What mood is set in the first 6 paragraphs of "The Monkey's Paw"?
To me, the mood set in these first six paragraphs (up to the end of the chess game and what Mr. White says when he loses) is a pretty fun mood, but mixed with a few signs of danger to come.
I say that it is fun because the weather outside is bad but the family is having a fun time. The father is playing chess kind of badly and then trying to distract his son so he won't notice that he can win. That seems amusing and fun.
But the weather is bad and that's ominous. And Mr. White does get mad and complains about what their neighborhood's like (although that seems like it's just an excuse to complain).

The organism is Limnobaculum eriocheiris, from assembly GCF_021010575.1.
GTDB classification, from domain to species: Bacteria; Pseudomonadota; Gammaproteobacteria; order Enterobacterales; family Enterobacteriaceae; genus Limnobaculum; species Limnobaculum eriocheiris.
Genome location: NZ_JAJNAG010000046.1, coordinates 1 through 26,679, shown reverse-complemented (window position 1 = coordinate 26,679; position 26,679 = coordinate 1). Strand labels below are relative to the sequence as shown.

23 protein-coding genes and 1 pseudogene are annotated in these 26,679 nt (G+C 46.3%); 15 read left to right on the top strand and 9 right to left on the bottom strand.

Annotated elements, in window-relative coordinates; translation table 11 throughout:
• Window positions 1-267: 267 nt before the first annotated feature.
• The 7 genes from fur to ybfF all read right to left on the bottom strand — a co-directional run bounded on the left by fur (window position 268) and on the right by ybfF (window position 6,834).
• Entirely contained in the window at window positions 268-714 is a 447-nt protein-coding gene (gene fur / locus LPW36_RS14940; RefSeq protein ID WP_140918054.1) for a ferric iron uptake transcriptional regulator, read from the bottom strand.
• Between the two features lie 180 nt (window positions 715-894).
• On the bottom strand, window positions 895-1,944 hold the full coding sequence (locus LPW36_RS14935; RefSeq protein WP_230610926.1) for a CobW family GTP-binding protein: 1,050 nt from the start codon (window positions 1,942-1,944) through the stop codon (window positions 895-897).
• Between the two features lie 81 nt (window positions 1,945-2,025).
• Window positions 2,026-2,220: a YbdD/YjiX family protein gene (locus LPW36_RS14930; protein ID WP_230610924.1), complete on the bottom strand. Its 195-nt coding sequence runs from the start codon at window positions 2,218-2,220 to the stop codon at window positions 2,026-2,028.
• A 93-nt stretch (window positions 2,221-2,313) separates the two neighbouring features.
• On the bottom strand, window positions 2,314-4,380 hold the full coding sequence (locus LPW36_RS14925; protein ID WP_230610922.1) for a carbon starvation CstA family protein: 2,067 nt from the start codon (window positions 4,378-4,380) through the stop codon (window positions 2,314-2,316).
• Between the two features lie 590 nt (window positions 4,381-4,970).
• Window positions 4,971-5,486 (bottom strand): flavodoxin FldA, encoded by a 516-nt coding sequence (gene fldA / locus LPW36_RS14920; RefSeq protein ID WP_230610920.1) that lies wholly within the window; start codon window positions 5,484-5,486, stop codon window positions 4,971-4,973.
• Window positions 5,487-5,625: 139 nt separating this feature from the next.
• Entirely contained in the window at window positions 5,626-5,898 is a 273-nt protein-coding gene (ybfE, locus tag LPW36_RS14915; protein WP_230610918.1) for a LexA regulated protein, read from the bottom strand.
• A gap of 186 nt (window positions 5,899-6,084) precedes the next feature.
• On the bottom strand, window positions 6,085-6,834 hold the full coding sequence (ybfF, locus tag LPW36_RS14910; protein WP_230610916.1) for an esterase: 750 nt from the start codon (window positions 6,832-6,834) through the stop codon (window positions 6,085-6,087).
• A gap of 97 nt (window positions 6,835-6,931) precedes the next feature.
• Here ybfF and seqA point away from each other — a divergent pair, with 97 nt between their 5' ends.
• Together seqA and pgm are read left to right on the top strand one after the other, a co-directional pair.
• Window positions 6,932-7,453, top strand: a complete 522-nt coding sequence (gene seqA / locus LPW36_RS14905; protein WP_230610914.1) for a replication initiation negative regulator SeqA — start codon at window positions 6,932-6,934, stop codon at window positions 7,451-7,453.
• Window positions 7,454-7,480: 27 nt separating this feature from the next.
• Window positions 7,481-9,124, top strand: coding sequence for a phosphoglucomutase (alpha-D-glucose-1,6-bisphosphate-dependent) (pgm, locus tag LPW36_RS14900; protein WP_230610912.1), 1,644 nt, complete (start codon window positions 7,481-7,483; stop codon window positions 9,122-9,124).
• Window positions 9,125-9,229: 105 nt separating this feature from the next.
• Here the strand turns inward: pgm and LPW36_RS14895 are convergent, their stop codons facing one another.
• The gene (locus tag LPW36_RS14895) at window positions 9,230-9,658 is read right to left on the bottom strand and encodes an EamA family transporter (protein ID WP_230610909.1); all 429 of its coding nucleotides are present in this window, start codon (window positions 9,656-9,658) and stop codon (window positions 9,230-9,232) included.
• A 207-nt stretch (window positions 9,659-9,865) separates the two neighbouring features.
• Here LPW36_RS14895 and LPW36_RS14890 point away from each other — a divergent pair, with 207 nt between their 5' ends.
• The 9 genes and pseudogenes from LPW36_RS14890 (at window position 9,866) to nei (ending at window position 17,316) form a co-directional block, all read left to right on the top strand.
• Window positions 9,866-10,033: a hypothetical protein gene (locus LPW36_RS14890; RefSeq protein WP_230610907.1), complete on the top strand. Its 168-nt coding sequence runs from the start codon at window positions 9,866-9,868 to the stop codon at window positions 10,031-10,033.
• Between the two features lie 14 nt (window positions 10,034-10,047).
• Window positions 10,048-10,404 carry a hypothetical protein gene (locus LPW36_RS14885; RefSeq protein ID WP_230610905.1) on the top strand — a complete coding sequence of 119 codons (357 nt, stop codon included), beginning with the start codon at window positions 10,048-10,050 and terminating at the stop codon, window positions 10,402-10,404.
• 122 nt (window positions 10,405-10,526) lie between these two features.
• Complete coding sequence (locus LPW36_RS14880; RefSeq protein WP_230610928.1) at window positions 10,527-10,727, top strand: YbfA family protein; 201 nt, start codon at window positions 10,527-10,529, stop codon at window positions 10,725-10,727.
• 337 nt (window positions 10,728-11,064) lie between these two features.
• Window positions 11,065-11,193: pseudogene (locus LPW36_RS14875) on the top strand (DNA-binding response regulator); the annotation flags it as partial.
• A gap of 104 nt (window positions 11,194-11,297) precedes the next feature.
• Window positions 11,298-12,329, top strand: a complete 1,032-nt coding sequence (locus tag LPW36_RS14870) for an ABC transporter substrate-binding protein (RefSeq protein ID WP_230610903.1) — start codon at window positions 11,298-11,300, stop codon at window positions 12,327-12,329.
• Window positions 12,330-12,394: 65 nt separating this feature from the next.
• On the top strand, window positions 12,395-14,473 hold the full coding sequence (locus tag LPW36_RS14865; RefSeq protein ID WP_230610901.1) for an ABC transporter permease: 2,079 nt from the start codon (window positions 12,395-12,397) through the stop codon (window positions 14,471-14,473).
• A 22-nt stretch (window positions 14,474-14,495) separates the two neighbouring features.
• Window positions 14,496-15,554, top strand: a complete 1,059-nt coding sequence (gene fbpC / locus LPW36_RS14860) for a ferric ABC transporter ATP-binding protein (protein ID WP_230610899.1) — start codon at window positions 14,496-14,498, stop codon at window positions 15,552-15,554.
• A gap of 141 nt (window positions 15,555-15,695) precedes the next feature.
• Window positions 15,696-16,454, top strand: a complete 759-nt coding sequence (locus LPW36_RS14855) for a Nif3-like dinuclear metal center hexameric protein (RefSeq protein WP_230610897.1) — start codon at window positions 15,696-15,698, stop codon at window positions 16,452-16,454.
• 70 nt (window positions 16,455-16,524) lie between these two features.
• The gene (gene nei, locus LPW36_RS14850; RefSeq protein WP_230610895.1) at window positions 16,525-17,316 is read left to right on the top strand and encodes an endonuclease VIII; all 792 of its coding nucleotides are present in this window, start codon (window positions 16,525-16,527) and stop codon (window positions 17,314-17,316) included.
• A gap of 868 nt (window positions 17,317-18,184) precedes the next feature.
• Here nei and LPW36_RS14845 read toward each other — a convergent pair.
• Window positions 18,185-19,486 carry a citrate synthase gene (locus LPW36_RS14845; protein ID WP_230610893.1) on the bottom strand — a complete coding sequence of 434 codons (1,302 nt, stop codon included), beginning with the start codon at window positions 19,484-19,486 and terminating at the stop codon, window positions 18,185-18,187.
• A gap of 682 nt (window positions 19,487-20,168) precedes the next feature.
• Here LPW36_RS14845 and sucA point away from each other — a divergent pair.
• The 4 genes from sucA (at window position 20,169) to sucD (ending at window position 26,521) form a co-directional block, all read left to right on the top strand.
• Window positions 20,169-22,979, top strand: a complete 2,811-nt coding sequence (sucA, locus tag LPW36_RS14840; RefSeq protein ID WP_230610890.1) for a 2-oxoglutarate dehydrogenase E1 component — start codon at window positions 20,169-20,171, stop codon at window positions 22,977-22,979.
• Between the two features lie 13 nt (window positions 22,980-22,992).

If I didn't know the ending, I wouldn't think much of the bad stuff, though. I would think it was a fun mood that is being set.
The opening paragraphs of W. W. Jacobs' chilling short story, "The Monkey's Paw," sets the mood for the rest of the horror tale. The setting is described as a windy "night (that) was cold and wet." Mr. White calls his home "of all the beastly, slushy out-of-the way places, this is the worst." While playing chess with his son, Mr. White makes a "fatal mistake" as they await the arrival of a guest; they wonder if he will make the trek on such an ugly night. The road and pathway to the house are "a bog," and Mr. White "bawls" with "unlooked-for violence." Jacobs' use of such a terrible night in a remote locale, along with language that exudes nervous exasperation, sets the stage for the more horrible scenes that will come later.